The Papago also had a socially accepted status for transvestite men. They wore women's clothing throughout the year and did women's chores. Unmarried men were allowed to visit them for homosexual acts.
NOTE: transvestitism, or the wearing of clothes and bodily adornment normally associated with the other gender, is not necessarily connected with homosexuality. It is important to understand the specific cultural patterns. In North America, for instance, some strictly heterosexual men are sexually stimulated by putting on female clothes, especially undergarments. Likewise, many homosexual men do not wear such garb or even approve of it.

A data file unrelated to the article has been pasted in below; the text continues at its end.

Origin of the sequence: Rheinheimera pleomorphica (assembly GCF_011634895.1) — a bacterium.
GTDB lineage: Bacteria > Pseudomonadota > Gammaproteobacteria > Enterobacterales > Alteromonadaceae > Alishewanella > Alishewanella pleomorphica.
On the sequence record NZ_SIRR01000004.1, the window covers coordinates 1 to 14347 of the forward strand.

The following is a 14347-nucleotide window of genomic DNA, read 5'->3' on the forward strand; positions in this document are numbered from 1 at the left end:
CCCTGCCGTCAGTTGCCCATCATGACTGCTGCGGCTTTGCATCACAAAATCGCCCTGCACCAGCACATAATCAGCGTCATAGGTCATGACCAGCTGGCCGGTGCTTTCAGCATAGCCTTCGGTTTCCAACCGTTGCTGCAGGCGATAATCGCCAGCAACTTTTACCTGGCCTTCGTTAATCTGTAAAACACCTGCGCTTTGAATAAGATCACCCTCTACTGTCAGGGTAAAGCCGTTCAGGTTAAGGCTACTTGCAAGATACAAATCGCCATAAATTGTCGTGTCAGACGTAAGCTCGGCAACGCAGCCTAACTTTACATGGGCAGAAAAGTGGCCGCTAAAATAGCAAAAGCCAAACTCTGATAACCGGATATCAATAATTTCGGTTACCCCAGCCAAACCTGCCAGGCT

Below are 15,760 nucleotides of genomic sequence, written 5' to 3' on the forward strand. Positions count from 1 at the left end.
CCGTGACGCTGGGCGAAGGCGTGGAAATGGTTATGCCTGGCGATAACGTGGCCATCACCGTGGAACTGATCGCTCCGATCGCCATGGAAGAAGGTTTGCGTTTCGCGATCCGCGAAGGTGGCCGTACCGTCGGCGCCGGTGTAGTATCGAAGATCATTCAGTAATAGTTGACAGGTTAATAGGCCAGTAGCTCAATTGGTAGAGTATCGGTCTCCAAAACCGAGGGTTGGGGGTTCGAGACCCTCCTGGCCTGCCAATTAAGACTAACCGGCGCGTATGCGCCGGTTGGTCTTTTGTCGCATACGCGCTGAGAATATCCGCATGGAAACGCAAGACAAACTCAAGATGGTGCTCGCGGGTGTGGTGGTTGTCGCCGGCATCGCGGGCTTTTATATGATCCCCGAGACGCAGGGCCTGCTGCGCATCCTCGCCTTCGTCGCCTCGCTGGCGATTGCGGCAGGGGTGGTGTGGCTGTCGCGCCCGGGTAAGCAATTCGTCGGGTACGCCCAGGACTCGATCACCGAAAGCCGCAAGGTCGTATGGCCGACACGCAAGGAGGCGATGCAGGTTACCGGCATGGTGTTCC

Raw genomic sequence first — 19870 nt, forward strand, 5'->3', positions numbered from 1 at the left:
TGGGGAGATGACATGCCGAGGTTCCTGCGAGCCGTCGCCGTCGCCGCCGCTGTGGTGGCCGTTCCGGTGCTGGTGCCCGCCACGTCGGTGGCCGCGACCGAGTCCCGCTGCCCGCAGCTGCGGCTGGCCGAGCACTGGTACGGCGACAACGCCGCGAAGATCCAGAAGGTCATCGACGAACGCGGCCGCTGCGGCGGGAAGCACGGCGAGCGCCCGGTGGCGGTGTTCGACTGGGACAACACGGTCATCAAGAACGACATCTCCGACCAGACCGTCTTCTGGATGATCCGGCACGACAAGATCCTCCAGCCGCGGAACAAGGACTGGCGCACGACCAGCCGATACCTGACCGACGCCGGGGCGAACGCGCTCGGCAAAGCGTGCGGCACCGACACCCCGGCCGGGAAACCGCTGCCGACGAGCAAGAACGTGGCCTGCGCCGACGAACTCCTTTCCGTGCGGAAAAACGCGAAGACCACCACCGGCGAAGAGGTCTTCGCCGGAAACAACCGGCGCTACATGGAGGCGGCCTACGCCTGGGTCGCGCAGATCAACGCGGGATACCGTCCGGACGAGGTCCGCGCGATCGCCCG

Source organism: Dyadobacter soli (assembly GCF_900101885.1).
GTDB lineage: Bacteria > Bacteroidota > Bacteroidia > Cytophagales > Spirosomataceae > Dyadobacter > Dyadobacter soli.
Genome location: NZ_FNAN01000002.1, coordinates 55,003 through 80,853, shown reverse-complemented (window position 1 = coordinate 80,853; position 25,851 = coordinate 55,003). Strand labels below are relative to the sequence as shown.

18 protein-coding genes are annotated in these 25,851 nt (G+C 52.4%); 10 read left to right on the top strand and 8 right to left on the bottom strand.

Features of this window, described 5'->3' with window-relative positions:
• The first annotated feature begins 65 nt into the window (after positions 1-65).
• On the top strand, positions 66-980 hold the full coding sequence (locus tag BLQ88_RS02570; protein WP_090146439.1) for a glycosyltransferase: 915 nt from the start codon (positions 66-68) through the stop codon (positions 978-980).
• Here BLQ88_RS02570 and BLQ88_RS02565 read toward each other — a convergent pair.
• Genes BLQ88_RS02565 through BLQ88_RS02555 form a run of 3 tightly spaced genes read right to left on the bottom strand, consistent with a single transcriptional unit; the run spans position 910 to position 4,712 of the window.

North American woman wearing
traditionally "masculine" clothes
Heterosexual Plains Indian man
There is a double standard in regards to transvestitism, or cross dressing, in North America today. Women are permitted to wear overtly masculine clothing without social disapproval, especially in business and recreational settings. However, American men are much more restricted in their clothing choices. When it becomes known that a man wears dresses or other female garb, he is almost universally stigmatized and often labeled as a homosexual. This can have major negative effects on his career, social life, and even personal safety.
The anthropologically most well known transvestites who also often happened to be homosexuals were the berdache , or two-spirited, men of the North American Great Plains Indian tribes. These men led the lives of women and had socially accepted statuses--they were valued members of their societies.